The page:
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Two Books I Absolutely Love


Almost a year ago, I was browsing a used bookstore and came across two books on frugality. I was so excited to see them – I snatched them up. I have been meaning to write a review, but sometimes reviews are difficult to write. It’s not because the books are bad, it’s because they are so good! If I could, I would type the whole books to share on here. Of course, I can’t do that.

The two books are The Tightwad Gazette I & II by Amy Dacyczyn. I was a little confused by something at first, so I am going to start with an explanation.

There are three Tightwad Gazettes – I, II and III. There is also a Complete Tightwad Gazette which is basically the three volumes all in one book. I only have I & II right now, but I have my eye out for III so I can get that one too. Or I’ll get the Complete version if I find a good used deal on it (actually, it is running less than $16 at Amazon.com right now).

Amy Dacyczyn’s Gazette books are actually a compilation of her Tightwad Gazette newsletters that she used to write. She has taken articles she has written and intertwined them with frugal suggestions from her newsletter readers. The result is what I will refer to as a frugal treasure. Some ideas are so extreme. I love them because they appeal to my inner MacGyver.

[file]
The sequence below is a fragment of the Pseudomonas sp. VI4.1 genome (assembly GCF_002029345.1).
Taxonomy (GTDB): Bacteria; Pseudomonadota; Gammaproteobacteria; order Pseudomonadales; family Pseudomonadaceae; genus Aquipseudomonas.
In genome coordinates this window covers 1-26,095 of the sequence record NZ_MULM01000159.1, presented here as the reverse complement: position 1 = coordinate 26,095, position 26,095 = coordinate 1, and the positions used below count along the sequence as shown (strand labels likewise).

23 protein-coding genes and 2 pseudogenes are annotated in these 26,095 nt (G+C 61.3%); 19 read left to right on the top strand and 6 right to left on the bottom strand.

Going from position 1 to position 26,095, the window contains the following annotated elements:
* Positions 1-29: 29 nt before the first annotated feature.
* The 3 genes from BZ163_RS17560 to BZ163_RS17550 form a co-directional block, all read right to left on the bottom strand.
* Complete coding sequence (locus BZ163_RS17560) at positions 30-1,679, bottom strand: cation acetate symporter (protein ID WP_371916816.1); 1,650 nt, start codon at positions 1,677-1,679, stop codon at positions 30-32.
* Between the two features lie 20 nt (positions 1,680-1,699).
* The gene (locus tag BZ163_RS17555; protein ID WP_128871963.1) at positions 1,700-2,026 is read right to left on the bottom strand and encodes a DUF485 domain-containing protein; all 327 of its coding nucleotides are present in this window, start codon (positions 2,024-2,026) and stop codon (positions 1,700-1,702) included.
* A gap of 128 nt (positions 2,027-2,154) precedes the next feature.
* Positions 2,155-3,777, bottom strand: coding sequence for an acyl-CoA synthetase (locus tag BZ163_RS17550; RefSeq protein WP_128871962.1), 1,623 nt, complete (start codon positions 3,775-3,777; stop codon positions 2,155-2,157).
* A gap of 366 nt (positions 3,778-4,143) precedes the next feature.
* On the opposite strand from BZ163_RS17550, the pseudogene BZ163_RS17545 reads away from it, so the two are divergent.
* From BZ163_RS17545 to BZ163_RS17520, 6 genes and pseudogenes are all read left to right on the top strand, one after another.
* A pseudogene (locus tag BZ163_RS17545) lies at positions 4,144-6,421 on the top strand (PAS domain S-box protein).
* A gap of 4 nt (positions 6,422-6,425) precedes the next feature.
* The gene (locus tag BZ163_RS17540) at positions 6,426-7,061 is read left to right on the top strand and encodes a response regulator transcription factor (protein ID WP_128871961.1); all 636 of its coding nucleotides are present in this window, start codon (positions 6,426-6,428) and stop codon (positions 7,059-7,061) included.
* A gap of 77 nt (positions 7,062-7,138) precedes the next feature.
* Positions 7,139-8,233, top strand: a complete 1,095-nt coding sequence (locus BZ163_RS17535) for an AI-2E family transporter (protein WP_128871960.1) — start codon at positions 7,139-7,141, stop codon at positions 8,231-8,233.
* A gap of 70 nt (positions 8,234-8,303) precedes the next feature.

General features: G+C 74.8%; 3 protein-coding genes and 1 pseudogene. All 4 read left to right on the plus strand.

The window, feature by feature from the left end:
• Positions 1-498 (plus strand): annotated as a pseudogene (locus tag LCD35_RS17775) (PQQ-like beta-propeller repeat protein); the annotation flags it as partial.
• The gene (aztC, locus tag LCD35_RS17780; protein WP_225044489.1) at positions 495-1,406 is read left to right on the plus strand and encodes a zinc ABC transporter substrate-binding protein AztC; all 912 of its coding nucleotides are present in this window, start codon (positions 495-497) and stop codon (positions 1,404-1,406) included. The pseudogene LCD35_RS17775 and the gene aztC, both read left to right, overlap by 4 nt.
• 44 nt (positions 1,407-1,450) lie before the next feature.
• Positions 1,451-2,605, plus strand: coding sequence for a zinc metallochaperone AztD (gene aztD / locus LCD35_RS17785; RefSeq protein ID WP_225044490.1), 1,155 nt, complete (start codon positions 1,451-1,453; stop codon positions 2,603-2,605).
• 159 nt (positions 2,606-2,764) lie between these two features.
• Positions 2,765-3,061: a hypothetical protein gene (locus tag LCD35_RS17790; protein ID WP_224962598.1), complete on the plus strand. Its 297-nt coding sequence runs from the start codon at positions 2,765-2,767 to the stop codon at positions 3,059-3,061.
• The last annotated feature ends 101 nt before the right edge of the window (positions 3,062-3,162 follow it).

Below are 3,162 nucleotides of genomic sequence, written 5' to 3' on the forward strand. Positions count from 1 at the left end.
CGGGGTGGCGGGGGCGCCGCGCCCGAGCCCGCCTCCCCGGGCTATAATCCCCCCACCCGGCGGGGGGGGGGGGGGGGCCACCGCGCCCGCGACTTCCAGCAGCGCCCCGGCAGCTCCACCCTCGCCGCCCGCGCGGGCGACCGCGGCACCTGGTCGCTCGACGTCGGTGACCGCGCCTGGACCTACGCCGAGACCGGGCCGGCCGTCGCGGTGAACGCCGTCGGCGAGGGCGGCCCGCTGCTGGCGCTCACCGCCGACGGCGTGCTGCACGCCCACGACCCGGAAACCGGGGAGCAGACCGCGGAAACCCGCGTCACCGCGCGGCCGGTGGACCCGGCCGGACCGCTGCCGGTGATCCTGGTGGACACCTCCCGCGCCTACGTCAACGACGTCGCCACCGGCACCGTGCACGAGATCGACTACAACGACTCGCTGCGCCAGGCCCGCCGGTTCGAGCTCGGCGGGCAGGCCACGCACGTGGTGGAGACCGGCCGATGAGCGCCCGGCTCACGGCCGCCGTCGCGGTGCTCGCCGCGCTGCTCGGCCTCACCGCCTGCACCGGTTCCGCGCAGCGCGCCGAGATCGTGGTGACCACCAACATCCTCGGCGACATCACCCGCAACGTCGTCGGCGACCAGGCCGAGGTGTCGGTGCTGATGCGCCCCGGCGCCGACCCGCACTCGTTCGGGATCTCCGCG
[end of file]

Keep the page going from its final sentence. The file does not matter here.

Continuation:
Here’s just a few extreme tidbits:

6 pack rings from cans: Collect a bunch of them, sew them up with fishing line and make a hammock.

The plastic piece that comes with bacon: Clean it well and then use it to make stencils.

Of course, the book has more than just the extreme ideas. There are also practical ones about how you can reuse a pair of jeans or how you can make small inexpensive changes to your house to make a big cosmetic difference. To get an idea of the books and to read a few tips, you can take a peek inside the Complete Tightwad Gazette at Amazon.com (go to Look Inside and Surprise Me to read a few pages). You can always visit your local library too for the book, although you may want a copy handy to read and re-read. There are so many tips in these books. I read through them once, incorporated some ideas as I progressed with my reading. Then I read through them again and incorporated some more ideas.